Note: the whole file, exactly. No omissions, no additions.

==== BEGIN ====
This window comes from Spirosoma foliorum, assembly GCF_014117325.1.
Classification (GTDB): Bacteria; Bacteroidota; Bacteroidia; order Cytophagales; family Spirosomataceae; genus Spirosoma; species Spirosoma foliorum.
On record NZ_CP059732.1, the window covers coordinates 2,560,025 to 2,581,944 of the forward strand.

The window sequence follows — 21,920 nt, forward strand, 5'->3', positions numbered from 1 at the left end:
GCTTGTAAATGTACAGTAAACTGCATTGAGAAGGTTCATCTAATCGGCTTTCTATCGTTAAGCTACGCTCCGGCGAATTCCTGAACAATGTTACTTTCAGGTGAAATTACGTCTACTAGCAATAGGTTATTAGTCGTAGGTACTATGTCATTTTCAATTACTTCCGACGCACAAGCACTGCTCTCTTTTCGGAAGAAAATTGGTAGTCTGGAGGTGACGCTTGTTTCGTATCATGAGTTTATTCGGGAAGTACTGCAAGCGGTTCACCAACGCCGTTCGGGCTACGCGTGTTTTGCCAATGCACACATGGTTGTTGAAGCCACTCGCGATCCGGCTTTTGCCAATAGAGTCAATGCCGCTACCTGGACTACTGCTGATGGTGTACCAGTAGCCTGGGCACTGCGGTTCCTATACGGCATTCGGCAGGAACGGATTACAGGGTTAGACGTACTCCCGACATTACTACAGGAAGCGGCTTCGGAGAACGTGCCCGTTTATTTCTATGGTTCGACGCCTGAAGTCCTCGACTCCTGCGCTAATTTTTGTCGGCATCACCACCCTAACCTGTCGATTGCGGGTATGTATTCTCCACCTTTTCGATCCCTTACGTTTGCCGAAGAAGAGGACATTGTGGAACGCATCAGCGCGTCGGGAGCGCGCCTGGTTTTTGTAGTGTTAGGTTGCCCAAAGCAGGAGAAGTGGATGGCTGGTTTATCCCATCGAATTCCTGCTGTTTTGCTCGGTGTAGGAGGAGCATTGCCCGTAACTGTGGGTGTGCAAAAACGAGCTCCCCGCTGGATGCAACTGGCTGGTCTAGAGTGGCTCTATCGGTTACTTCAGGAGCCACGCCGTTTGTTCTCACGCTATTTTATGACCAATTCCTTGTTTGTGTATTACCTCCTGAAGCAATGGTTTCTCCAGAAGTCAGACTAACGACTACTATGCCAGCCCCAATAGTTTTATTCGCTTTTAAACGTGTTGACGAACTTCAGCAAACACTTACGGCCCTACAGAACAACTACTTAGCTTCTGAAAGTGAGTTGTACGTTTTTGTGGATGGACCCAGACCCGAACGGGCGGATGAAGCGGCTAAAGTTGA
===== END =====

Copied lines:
This window comes from Spirosoma foliorum, assembly GCF_014117325.1.
Classification (GTDB): Bacteria; Bacteroidota; Bacteroidia; order Cytophagales; family Spirosomataceae; genus Spirosoma; species Spirosoma foliorum.
On record NZ_CP059732.1, the window covers coordinates 2,560,025 to 2,581,944 of the forward strand.

The window sequence follows — 21,920 nt, forward strand, 5'->3', positions numbered from 1 at the left end:
GCTTGTAAATGTACAGTAAACTGCATTGAGAAGGTTCATCTAATCGGCTTTCTATCGTTAAGCTACGCTCCGGCGAATTCCTGAACAATGTTACTTTCAGGTGAAATTACGTCTACTAGCAATAGGTTATTAGTCGTAGGTACTATGTCATTTTCAATTACTTCCGACGCACAAGCACTGCTCTCTTTTCGGAAGAAAATTGGTAGTCTGGAGGTGACGCTTGTTTCGTATCATGAGTTTATTCGGGAAGTACTGCAAGCGGTTCACCAACGCCGTTCGGGCTACGCGTGTTTTGCCAATGCACACATGGTTGTTGAAGCCACTCGCGATCCGGCTTTTGCCAATAGAGTCAATGCCGCTACCTGGACTACTGCTGATGGTGTACCAGTAGCCTGGGCACTGCGGTTCCTATACGGCATTCGGCAGGAACGGATTACAGGGTTAGACGTACTCCCGACATTACTACAGGAAGCGGCTTCGGAGAACGTGCCCGTTTATTTCTATGGTTCGACGCCTGAAGTCCTCGACTCCTGCGCTAATTTTTGTCGGCATCACCACCCTAACCTGTCGATTGCGGGTATGTATTCTCCACCTTTTCGATCCCTTACGTTTGCCGAAGAAGAGGACATTGTGGAACGCATCAGCGCGTCGGGAGCGCGCCTGGTTTTTGTAGTGTTAGGTTGCCCAAAGCAGGAGAAGTGGATGGCTGGTTTATCCCATCGAATTCCTGCTGTTTTGCTCGGTGTAGGAGGAGCATTGCCCGTAACTGTGGGTGTGCAAAAACGAGCTCCCCGCTGGATGCAACTGGCTGGTCTAGAGTGGCTCTATCGGTTACTTCAGGAGCCACGCCGTTTGTTCTCACGCTATTTTATGACCAATTCCTTGTTTGTGTATTACCTCCTGAAGCAATGGTTTCTCCAGAAGTCAGACTAACGACTACTATGCCAGCCCCAATAGTTTTATTCGCTTTTAAACGTGTTGACGAACTTCAGCAAACACTTACGGCCCTACAGAACAACTACTTAGCTTCTGAAAGTGAGTTGTACGTTTTTGTGGATGGACCCAGACCCGAACGGGCGGATGAAGCGGCTAAAGTTGA